There is an earnestness about him which cannot fail to engage the hearer, and a spirit of affection which, though it be mingled with occasional streaks of severity, converting it, as it were, into an oxymel, that assures one that the object, the sole object, at which the preacher aims, is the promotion of the soul's eternal happiness. Dr. Chalmers has been eminently useful as a minister of the Gospel, and is just the man to disturb those who sit at ease in Zion, and to awake the worldlyminded to a thoughtfulness about the things that appertain to their eternal destiny.

The chapel in which Dr. Chalmers preached was too small. Before the commencement of the service, admission was obtainable only by tickets which had been previously issued. At eleven o'clock the doors were thrown open to the public, and the place became crowded to excess. There were several of the nobility and some preachers of different denominations present. It is a pity that the Doctor did not preach in some more commodious building. We understand that he will set off on his return to Scotland this week.

[ocr errors]

DR. CHALMERS. [The following is from a paper in an American periodical for April, 1826,

entitled, "Transatlantic Recollections."] Dr. Chalmers is, in truth, in every respect an extraordinary man. With neither appearance, nor manner, nor voice to recommend him, yet, by the sheer weight and vigour of his talents, he impresses even his defects into his service, and compels them to minister to the effect of his oratory, Who that ever beheld this mighty man of God enter the pulpit of St. John's, with bis wan features,

“ Sicklied o’er with the pale cast of thought,” and his large light-blue eyes half closed, as if looking in upon the busy world of his creative mind, and heard the first weak and grating sounds of his broad provincial dialect, and witnessed the rude awkward gestures with which he commences his holy orations, would expect the subsequent thundering and lightening of his irresistible genius, which, flash after flash, and peal after peal, burst forth upon his rapt and astonished audience ? His looks, his tones, his gesture, warmed and illuminated by an imagination which roams unconstrained through heaven, earth, and hell, all speak 10 the heart a language which cannot be mistaken. In fact, his rudest peculiarity, in those moments of lofty enthusiasm, and, shall I call it, holy frenzy ? seems but to increase the effect.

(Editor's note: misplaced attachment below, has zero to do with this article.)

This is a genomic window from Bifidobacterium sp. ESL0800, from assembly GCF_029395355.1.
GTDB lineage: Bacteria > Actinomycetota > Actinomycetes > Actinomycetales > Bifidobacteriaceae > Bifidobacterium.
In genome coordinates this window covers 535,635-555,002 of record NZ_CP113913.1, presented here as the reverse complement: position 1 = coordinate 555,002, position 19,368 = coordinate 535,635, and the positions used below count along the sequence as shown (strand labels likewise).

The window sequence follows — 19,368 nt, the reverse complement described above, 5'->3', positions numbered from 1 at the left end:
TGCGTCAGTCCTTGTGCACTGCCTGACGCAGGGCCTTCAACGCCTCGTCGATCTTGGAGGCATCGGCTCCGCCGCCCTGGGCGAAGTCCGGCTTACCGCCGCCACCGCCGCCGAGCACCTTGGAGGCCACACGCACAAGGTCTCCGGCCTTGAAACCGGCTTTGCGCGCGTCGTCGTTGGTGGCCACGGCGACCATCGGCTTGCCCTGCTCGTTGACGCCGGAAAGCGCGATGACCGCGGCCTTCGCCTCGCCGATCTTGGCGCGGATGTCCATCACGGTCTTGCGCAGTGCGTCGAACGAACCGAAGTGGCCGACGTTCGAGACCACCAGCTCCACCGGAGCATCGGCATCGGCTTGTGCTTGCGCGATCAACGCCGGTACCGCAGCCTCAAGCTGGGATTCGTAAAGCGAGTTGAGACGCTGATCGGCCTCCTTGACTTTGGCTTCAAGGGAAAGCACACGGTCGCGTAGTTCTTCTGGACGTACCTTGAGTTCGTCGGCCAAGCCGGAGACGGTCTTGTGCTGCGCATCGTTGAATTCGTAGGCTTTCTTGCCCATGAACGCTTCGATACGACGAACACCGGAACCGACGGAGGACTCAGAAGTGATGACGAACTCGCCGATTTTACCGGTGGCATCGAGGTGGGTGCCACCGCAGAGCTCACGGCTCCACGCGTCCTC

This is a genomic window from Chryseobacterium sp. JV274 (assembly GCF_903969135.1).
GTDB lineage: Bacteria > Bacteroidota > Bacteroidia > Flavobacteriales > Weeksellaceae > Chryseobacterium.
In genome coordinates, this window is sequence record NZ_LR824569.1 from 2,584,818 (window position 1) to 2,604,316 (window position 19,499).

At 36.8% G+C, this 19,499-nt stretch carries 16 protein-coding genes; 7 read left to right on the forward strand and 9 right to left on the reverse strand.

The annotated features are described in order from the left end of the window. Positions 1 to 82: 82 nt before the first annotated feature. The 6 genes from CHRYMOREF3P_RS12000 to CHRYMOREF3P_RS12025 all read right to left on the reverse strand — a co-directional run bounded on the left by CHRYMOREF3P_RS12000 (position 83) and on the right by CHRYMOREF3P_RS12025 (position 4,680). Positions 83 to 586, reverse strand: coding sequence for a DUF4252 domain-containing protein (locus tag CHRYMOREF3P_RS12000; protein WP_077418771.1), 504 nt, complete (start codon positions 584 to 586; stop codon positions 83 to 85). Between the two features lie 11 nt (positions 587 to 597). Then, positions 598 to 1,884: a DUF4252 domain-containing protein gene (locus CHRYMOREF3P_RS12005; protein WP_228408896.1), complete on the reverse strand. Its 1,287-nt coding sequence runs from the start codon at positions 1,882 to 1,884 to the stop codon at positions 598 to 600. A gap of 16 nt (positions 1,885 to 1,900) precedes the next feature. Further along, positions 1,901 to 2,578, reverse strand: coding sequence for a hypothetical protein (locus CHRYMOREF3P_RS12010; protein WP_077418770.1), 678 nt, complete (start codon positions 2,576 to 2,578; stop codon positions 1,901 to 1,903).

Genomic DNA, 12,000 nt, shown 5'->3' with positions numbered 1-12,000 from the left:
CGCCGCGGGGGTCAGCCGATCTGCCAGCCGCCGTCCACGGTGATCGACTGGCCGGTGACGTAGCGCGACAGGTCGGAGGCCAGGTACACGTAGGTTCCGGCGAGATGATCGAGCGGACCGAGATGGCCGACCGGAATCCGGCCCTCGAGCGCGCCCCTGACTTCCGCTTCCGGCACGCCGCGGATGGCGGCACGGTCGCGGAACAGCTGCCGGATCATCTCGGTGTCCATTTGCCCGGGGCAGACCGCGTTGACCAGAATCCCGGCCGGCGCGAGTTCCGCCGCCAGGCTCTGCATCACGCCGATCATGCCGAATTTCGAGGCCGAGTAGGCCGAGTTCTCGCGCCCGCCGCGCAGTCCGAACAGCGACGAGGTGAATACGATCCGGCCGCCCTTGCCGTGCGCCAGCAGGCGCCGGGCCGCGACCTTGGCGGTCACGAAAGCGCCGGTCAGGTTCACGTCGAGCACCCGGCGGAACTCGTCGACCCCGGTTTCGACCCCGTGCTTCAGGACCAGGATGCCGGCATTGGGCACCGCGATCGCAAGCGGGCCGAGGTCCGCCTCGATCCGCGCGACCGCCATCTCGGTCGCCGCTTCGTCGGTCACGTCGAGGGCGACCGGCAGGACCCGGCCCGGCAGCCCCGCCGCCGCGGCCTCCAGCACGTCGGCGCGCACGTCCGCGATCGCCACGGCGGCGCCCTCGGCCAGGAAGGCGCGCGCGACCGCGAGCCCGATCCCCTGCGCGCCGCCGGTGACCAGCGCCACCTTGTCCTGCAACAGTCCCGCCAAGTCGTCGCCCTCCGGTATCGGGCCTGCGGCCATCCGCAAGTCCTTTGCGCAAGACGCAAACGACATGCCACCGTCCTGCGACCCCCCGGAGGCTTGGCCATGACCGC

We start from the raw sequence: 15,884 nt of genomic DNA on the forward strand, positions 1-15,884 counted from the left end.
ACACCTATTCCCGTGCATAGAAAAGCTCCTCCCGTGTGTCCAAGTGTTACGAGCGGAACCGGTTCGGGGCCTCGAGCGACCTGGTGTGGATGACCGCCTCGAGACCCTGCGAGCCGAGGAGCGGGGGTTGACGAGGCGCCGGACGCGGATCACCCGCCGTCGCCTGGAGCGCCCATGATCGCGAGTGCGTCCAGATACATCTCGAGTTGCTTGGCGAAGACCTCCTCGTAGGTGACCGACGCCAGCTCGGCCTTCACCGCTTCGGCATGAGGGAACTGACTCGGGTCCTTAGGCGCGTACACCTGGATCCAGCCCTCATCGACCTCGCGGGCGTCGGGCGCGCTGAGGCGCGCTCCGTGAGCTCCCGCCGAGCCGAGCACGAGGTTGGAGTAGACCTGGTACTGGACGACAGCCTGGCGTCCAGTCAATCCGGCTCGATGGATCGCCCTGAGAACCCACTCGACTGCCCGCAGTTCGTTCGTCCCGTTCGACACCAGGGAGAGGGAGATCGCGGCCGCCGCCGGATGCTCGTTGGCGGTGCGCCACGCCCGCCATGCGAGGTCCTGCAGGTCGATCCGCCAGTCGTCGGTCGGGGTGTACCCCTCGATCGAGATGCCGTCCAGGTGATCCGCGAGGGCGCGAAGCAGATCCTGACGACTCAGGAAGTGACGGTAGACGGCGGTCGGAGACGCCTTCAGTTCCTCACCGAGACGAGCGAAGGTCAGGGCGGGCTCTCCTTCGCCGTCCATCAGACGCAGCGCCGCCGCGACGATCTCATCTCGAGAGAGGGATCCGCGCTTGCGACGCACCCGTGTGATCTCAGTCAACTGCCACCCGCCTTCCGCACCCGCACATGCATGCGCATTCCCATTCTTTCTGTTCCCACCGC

In the height of his animation he strikes the pulpit, withont even the semblance of a grace ; but he does it with such a nerved and bracing sincerity, that it drives, as it were, the accompanying expression right home to the heart; and his eyes, beaming and brightening with the fire of inspiration, seem to throw a light around his words which flashes conviction upon the soul; and his voice, mellowed by the depth and intensity of his feelings, falls this moment upon the wounded spirit as softly and sweetly as distant music; and then, anon, it rushes upon the hard and unyielding heart with all the force and velocity of the roaring cataract.

As if he intended to surprise his hearers, he commences like the low whispering breezes of a vernal morning; and, before they are aware, bursts out upon them with the suddenness and force of a north-west hurricane. In fact, he always commences in a low, monotonous manner, which seems calculated to exhibit nothing but his defects, but then he advances from sentence to sentence, and from paragraph 10 paragraph, like a person walking up an ascending platform, and that to with gigan. tic strides, until his audience are delighted and astonished, and almost persuaded to become Christians. And yet there is about him no trick, Dor the least appearance of endeavour; for he throws his whole soul, as it were, without premeditation, into the midst of his subject, and it carries directly to his people's heart.

He never whines; for though his large blue eye rolls in a flood of ten. derness, and his voice is softened into the tremulous melody of the deepest feeling, yet he is manly and dignified. In truth, whining is the effect of a determination in the speaker to appear more engaged than he is in reality; but Chalmers is, in reality, too much engaged to think of such a scheme : cast upon the lashing and foaming surges of his own oratory, he is borne along and aloft, with a velocity too impetuous and irresistible to give him time to turn to the right or to the left.

Another thing remarkable in this great orator is, the manner in which he keeps himself in the back-ground when he is offering Christ to his fellow-men. Like the apostle Peter, he walks upon the swelling waters; but so visible is the presence of the Creator, and so direct does his agency appear in it, that we think of the miracle only to adore the God who works it.